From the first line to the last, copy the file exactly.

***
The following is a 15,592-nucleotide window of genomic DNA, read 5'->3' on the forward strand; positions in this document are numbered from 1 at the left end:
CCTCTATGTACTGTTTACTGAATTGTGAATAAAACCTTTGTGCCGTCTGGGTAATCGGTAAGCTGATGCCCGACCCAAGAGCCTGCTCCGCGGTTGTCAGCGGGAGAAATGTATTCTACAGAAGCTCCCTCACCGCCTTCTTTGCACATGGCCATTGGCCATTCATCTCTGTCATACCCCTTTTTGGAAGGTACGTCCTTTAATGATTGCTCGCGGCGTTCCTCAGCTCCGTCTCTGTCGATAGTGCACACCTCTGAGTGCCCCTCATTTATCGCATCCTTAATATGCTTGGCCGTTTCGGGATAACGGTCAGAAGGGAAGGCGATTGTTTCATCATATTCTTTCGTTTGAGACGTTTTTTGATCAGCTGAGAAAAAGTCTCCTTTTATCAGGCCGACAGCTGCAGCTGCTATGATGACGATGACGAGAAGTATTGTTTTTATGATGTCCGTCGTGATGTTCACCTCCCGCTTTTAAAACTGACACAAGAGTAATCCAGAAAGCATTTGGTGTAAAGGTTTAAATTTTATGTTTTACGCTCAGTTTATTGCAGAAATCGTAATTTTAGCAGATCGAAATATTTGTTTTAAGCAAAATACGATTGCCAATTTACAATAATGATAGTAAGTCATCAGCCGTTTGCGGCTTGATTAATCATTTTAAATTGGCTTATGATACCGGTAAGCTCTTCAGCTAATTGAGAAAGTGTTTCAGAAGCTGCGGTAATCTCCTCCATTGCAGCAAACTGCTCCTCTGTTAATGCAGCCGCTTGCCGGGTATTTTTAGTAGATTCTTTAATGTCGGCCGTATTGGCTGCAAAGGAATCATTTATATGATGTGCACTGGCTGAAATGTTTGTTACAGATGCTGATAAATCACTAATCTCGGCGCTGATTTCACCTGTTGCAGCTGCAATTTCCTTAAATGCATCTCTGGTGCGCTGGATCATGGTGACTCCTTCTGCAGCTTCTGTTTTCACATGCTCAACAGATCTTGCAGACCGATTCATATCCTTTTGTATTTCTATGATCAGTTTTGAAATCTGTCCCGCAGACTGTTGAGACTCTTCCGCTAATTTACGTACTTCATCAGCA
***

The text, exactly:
The following is a 15,592-nucleotide window of genomic DNA, read 5'->3' on the forward strand; positions in this document are numbered from 1 at the left end:
CCTCTATGTACTGTTTACTGAATTGTGAATAAAACCTTTGTGCCGTCTGGGTAATCGGTAAGCTGATGCCCGACCCAAGAGCCTGCTCCGCGGTTGTCAGCGGGAGAAATGTATTCTACAGAAGCTCCCTCACCGCCTTCTTTGCACATGGCCATTGGCCATTCATCTCTGTCATACCCCTTTTTGGAAGGTACGTCCTTTAATGATTGCTCGCGGCGTTCCTCAGCTCCGTCTCTGTCGATAGTGCACACCTCTGAGTGCCCCTCATTTATCGCATCCTTAATATGCTTGGCCGTTTCGGGATAACGGTCAGAAGGGAAGGCGATTGTTTCATCATATTCTTTCGTTTGAGACGTTTTTTGATCAGCTGAGAAAAAGTCTCCTTTTATCAGGCCGACAGCTGCAGCTGCTATGATGACGATGACGAGAAGTATTGTTTTTATGATGTCCGTCGTGATGTTCACCTCCCGCTTTTAAAACTGACACAAGAGTAATCCAGAAAGCATTTGGTGTAAAGGTTTAAATTTTATGTTTTACGCTCAGTTTATTGCAGAAATCGTAATTTTAGCAGATCGAAATATTTGTTTTAAGCAAAATACGATTGCCAATTTACAATAATGATAGTAAGTCATCAGCCGTTTGCGGCTTGATTAATCATTTTAAATTGGCTTATGATACCGGTAAGCTCTTCAGCTAATTGAGAAAGTGTTTCAGAAGCTGCGGTAATCTCCTCCATTGCAGCAAACTGCTCCTCTGTTAATGCAGCCGCTTGCCGGGTATTTTTAGTAGATTCTTTAATGTCGGCCGTATTGGCTGCAAAGGAATCATTTATATGATGTGCACTGGCTGAAATGTTTGTTACAGATGCTGATAAATCACTAATCTCGGCGCTGATTTCACCTGTTGCAGCTGCAATTTCCTTAAATGCATCTCTGGTGCGCTGGATCATGGTGACTCCTTCTGCAGCTTCTGTTTTCACATGCTCAACAGATCTTGCAGACCGATTCATATCCTTTTGTATTTCTATGATCAGTTTTGAAATCTGTCCCGCAGACTGTTGAGACTCTTCCGCTAATTTACGTACTTCATCAGCA